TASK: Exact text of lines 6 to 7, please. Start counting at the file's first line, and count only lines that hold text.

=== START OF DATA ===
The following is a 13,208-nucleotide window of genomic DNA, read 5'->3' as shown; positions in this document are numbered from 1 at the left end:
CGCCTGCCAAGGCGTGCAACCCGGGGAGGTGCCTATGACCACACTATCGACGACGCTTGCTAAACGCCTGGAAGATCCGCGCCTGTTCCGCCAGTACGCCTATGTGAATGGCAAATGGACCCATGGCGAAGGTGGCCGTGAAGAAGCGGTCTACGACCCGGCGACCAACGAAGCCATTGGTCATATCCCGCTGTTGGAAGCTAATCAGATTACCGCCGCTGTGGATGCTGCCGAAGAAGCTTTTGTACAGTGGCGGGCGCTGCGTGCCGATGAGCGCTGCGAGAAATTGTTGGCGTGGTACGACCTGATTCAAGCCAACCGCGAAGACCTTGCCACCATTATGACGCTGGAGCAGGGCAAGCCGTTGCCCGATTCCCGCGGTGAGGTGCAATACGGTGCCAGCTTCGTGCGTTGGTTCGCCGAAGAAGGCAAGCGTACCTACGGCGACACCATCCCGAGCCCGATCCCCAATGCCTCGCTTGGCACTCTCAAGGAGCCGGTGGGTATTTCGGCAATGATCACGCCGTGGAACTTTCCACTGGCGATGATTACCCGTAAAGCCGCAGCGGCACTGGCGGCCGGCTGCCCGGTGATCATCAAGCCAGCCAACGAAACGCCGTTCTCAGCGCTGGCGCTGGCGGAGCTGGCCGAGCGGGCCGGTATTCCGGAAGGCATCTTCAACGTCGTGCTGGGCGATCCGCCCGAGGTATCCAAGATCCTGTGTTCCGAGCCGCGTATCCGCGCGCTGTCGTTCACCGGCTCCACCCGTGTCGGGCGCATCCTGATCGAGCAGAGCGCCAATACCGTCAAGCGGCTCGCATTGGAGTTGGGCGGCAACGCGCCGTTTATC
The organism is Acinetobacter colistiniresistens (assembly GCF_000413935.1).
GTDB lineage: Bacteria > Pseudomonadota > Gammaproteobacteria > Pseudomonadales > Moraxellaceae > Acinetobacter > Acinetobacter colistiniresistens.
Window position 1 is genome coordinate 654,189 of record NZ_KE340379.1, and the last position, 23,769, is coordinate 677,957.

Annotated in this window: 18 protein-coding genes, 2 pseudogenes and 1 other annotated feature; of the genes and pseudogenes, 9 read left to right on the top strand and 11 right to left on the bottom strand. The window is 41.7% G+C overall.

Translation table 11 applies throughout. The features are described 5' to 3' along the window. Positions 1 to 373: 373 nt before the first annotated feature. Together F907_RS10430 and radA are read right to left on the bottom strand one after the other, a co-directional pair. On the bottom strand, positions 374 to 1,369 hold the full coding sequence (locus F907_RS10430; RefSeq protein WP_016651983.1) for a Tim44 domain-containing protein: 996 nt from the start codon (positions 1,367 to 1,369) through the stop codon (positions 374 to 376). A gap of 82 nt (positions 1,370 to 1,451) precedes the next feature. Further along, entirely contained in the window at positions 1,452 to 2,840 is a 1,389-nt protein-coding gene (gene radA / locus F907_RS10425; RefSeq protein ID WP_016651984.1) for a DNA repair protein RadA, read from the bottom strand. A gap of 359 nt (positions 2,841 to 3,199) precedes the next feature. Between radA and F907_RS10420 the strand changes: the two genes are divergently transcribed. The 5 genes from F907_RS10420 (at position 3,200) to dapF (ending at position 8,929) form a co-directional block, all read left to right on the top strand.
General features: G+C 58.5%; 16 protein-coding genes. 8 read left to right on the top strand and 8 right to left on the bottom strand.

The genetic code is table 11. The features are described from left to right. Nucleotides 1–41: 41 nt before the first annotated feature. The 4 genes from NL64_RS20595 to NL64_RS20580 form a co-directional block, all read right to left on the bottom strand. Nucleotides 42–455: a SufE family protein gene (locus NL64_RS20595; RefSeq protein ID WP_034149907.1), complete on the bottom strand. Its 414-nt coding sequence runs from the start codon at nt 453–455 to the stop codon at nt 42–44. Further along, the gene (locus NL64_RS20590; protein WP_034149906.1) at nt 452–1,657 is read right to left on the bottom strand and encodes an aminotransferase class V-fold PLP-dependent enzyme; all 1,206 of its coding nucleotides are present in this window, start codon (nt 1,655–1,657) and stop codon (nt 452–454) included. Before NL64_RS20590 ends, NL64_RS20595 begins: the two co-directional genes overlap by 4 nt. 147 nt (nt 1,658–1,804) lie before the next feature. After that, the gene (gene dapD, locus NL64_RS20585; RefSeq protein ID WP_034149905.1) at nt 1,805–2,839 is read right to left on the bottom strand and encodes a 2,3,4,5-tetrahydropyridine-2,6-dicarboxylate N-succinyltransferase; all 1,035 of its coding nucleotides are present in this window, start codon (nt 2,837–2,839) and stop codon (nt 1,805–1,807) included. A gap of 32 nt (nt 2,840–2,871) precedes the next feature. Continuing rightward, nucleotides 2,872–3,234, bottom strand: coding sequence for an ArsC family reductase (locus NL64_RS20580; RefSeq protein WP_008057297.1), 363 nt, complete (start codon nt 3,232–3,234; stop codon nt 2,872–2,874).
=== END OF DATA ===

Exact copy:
Annotated in this window: 18 protein-coding genes, 2 pseudogenes and 1 other annotated feature; of the genes and pseudogenes, 9 read left to right on the top strand and 11 right to left on the bottom strand. The window is 41.7% G+C overall.

Translation table 11 applies throughout. The features are described 5' to 3' along the window. Positions 1 to 373: 373 nt before the first annotated feature. Together F907_RS10430 and radA are read right to left on the bottom strand one after the other, a co-directional pair. On the bottom strand, positions 374 to 1,369 hold the full coding sequence (locus F907_RS10430; RefSeq protein WP_016651983.1) for a Tim44 domain-containing protein: 996 nt from the start codon (positions 1,367 to 1,369) through the stop codon (positions 374 to 376). A gap of 82 nt (positions 1,370 to 1,451) precedes the next feature. Further along, entirely contained in the window at positions 1,452 to 2,840 is a 1,389-nt protein-coding gene (gene radA / locus F907_RS10425; RefSeq protein ID WP_016651984.1) for a DNA repair protein RadA, read from the bottom strand. A gap of 359 nt (positions 2,841 to 3,199) precedes the next feature. Between radA and F907_RS10420 the strand changes: the two genes are divergently transcribed. The 5 genes from F907_RS10420 (at position 3,200) to dapF (ending at position 8,929) form a co-directional block, all read left to right on the top strand.